In the equine world, especially wild horse herds, the stallion and the "boss mare" have distinct roles in the herd's survival. In this article, we will focus on the boss mare.
Do you have a mare that seems to boss all the other horses in the pasture? Does she pin her ear back and keep the others from getting to the feed, unless you keep her separated? Perhaps she seems pushy and mean to new horses you add to the herd.
Often, we want to say she is just a cranky mare acting “marish.” Or, “She must be cycling.” Mares who are cycling can indeed be irritable. However, a consistently bossy mare is, in reality, enacting a natural role that boss mares have had for centuries.
What is a boss mare?
The stallion is often thought of as the father of the herd. He ensures next year’s crop of new foals, protects the herd from outside threats, and provides the discipline to the herd itself.
So if the stallion is the herd's father, then the boss mare should be considered the mother of the herd. They are just as important as the stallion. Boss mares are nurturing and provide substance and protection for their family.
The Boss mare is usually an older mare. She is not necessarily the biggest one, either. She does have extreme confidence, and the herd respects her wisdom. A herd will sleep better and be less restless as long as the boss mare is with them or at least in sight.
The term “boss mare” is often interchanged with the term “lead mare.” In the wild, when a herd of wild horses moves from place to place, the lead mare is in the front of the herd leading them to the next spot. According to one study, researchers thinks this role is held by more than one mare at a time.
Whether the role is held by one mare or a few, the results are the same. Just like a mother cooks for her family, it is the lead mare’s responsibility to find the pastures with the best forage and thirst-quenching water supply. By carrying this responsibility, and being in the lead, she is also the first to eat and drink. Arriving first can also be considered a "survival of the fittest" tactic.
All mothers want to keep their families safe. Another role of the lead mare is to lead the herd away at the first hint of danger. While she and the herd are running away, the stallion is either fighting off the danger or nipping at stragglers in the rear to encourage them to keep up.
When a new horse is introduced to the herd, it has to find its place in the hierarchy. The boss mare will be the one to put the newcomer in its place. This can start with ears pinned and lead to biting, kicking, and it can sometimes even lead to what seems like an all-out war.
How do you handle a boss mare?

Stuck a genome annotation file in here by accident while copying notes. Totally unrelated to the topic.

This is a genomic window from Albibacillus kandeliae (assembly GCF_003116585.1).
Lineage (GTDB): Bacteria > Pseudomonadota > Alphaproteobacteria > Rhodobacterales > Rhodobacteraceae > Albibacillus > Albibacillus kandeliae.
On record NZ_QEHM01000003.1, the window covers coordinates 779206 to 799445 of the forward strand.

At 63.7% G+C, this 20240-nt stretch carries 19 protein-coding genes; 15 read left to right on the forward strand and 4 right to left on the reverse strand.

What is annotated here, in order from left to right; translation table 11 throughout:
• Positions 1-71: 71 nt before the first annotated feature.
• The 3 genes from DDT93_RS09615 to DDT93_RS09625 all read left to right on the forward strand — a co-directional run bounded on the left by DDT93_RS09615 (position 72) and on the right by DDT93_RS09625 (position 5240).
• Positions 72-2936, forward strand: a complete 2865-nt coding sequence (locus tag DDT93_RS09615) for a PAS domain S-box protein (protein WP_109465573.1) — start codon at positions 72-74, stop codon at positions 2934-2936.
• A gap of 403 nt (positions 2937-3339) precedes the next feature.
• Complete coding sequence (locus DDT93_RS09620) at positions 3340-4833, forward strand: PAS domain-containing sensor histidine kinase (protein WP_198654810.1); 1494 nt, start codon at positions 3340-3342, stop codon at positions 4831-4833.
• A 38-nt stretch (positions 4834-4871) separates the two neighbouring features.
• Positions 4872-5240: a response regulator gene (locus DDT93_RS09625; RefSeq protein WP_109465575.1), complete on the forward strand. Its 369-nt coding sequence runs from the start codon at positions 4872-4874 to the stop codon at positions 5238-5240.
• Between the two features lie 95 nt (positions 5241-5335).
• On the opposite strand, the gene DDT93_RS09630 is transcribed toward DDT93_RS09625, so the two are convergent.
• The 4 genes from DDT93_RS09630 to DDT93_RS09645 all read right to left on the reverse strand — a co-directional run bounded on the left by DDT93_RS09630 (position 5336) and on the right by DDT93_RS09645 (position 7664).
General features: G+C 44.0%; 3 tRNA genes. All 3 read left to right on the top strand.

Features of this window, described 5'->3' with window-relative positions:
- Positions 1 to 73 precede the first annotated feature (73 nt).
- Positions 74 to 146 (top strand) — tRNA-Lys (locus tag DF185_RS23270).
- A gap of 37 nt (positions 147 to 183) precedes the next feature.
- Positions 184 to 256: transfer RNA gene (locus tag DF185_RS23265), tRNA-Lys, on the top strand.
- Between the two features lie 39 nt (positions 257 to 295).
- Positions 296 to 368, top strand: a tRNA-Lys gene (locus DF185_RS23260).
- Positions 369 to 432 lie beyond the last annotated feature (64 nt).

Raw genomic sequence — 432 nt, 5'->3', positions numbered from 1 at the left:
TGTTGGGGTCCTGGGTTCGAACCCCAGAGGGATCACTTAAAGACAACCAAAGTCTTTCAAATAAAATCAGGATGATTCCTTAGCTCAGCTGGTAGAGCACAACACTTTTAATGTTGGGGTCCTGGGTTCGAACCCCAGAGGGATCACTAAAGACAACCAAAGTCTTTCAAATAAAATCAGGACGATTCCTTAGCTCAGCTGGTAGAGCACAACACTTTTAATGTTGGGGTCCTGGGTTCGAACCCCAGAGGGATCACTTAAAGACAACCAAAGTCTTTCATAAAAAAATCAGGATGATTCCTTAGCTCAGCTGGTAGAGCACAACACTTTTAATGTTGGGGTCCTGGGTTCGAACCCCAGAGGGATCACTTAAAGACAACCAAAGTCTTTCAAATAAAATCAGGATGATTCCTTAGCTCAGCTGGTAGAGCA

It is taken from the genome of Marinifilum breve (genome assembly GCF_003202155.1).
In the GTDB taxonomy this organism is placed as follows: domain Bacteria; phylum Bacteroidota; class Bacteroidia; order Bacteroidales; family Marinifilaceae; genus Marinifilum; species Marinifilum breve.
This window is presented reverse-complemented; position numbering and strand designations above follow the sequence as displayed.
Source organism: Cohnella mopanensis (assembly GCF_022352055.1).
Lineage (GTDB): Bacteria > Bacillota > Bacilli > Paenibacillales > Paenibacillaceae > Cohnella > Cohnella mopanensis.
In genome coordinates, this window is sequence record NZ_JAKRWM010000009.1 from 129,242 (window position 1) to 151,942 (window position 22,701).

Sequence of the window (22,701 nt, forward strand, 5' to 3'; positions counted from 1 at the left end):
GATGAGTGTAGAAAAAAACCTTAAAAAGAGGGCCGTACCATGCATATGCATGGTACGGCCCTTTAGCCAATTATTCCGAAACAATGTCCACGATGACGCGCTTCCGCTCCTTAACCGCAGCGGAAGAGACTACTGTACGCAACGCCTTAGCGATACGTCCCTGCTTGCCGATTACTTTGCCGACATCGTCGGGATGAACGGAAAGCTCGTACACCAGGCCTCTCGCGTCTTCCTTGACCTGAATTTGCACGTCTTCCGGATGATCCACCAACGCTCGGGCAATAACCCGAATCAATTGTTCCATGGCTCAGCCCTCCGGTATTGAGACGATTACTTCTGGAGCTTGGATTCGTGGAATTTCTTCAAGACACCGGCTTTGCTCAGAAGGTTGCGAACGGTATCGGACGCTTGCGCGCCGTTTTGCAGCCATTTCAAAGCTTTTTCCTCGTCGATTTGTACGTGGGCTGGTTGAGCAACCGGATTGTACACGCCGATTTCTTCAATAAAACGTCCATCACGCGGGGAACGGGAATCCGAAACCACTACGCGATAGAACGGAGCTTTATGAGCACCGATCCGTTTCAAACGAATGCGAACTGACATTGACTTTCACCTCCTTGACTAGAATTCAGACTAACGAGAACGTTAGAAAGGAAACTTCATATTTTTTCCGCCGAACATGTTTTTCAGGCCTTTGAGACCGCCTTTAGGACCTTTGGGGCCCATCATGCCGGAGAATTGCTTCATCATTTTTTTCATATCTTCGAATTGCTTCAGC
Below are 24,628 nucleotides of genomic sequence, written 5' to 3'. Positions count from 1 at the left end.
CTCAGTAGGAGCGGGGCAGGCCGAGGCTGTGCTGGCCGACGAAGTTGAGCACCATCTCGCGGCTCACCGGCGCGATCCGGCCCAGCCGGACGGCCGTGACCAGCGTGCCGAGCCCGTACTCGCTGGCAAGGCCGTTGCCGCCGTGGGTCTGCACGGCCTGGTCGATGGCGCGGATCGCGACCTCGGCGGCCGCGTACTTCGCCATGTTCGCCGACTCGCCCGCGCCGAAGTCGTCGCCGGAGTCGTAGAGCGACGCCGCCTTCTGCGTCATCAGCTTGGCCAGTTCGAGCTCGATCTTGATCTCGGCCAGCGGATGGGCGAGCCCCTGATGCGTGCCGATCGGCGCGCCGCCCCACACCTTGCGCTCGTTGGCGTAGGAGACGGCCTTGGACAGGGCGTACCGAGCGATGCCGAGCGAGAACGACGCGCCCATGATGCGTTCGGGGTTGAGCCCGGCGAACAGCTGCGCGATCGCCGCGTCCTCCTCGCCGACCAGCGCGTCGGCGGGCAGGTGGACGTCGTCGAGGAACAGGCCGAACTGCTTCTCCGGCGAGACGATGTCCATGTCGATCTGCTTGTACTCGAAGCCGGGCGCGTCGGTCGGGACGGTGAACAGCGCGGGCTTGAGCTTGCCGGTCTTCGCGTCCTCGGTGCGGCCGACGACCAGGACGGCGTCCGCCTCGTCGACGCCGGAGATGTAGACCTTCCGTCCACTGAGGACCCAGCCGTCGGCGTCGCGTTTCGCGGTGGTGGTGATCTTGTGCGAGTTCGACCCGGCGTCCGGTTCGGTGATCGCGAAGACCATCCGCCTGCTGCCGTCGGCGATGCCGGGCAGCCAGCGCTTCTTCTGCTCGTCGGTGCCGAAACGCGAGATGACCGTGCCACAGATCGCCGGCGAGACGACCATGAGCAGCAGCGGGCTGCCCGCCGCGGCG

1. Earn her respect
Some trainers will say you need to be the boss mare of your herd. Others don’t like this term because it can imply being too harsh. We have to remember that the boss mare got her position in the herd because the others respect and trust her. Working with a boss mare can be a handful of aggravation until you earn her respect.
You can start the process at feeding time. Put your horse in a stall or confined area to feed her some grain. If you don’t regularly feed grain, use just a small amount. A small coffee can will be enough.
Before you put the grain in her feed pan, gently push her head aside and make her hold it there quietly, for the count of 10. Then pour the grain into the pan. She needs to stand quietly, and not try to push you around, for the count. If she won’t stand quietly, take the grain and walk away. Wait a few minutes and try again.
You will want to do this for every feeding until she patiently waits for you to pour the grain. You are essentially saying in horse talk, “You eat when I tell you to.”
Next, work on ground control exercises with your horse. The most important thing to remember is you are working on getting her respect and trust. Every new person who works with the boss mare in my herd has to earn her trust. She is very stubborn about it. But once they receive it, she is happy to work for them.
2. Feeding time
The boss mare will always hog the feed. It will probably be necessary to feed her in a separate area. This doesn’t have to be far away. One technique is to feed the boss mare inside a walk-in shelter and then put the feed for the rest of the horses outside the shelter.
3. Introducing a new horse to the herd
Horses need to be introduced to each other slowly. Preferably across a sturdy fence. Horse owners will often put a new horse in a small corral or round pen and allow the other horses to come and greet it at their own pace for a few days. The fence on the pen needs to be sturdy and not wire. Using wire will be a quick way to wind up with a vet bill.
The lead mare will usually, but not always, be the first one to investigate this intruder to the herd. After they have had time to get acquainted across the fence, turn the new horse out with the boss mare. Stay close by to observe their behavior. As much as you may want to interfere, it is best to let them argue it out themselves.
Once the lead mare accepts the newcomer, the rest of the herd will follow suit. Don’t get me wrong: There will be some quarrels until the newcomer finds exactly where they fit in.
Boss mares have an important role in the survival of the herd. Mother nature has given them confidence and strength. If we try to understand them, we can find ways to earn their respect and enjoy a fulfilling relationship with them.
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About the Author
Wendy Sumner grew up on a quarter horse ranch in Wyoming. She helped raise and train horses to be shown in the American Quarter Horse Association. At college, she received her Equine Science degree and pursued her love of everything equine. She has spent the last 35 years raising and training horses and teaching lessons. We are excited that she has agreed to join our team as a researcher and writer.